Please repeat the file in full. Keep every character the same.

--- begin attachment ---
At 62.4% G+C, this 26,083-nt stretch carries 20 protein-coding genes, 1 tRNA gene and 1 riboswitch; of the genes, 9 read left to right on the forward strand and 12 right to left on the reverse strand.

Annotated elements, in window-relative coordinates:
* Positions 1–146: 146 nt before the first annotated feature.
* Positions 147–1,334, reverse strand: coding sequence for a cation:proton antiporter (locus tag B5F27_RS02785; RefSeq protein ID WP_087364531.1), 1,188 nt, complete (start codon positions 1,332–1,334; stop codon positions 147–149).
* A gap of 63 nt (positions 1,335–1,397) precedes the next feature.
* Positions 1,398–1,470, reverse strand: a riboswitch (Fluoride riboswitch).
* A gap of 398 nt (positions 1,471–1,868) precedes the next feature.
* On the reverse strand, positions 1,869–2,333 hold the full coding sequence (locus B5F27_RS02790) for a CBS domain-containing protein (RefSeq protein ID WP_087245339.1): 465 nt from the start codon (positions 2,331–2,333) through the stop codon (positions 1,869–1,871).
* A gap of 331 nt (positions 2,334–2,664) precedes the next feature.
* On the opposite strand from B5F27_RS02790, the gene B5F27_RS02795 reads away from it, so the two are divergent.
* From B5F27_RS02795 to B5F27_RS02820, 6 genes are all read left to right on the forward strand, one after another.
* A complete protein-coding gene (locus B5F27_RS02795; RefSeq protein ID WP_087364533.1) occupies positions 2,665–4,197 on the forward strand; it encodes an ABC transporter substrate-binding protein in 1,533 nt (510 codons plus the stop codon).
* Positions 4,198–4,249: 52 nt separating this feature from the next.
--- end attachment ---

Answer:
At 62.4% G+C, this 26,083-nt stretch carries 20 protein-coding genes, 1 tRNA gene and 1 riboswitch; of the genes, 9 read left to right on the forward strand and 12 right to left on the reverse strand.

Annotated elements, in window-relative coordinates:
* Positions 1–146: 146 nt before the first annotated feature.
* Positions 147–1,334, reverse strand: coding sequence for a cation:proton antiporter (locus tag B5F27_RS02785; RefSeq protein ID WP_087364531.1), 1,188 nt, complete (start codon positions 1,332–1,334; stop codon positions 147–149).
* A gap of 63 nt (positions 1,335–1,397) precedes the next feature.
* Positions 1,398–1,470, reverse strand: a riboswitch (Fluoride riboswitch).
* A gap of 398 nt (positions 1,471–1,868) precedes the next feature.
* On the reverse strand, positions 1,869–2,333 hold the full coding sequence (locus B5F27_RS02790) for a CBS domain-containing protein (RefSeq protein ID WP_087245339.1): 465 nt from the start codon (positions 2,331–2,333) through the stop codon (positions 1,869–1,871).
* A gap of 331 nt (positions 2,334–2,664) precedes the next feature.
* On the opposite strand from B5F27_RS02790, the gene B5F27_RS02795 reads away from it, so the two are divergent.
* From B5F27_RS02795 to B5F27_RS02820, 6 genes are all read left to right on the forward strand, one after another.
* A complete protein-coding gene (locus B5F27_RS02795; RefSeq protein ID WP_087364533.1) occupies positions 2,665–4,197 on the forward strand; it encodes an ABC transporter substrate-binding protein in 1,533 nt (510 codons plus the stop codon).
* Positions 4,198–4,249: 52 nt separating this feature from the next.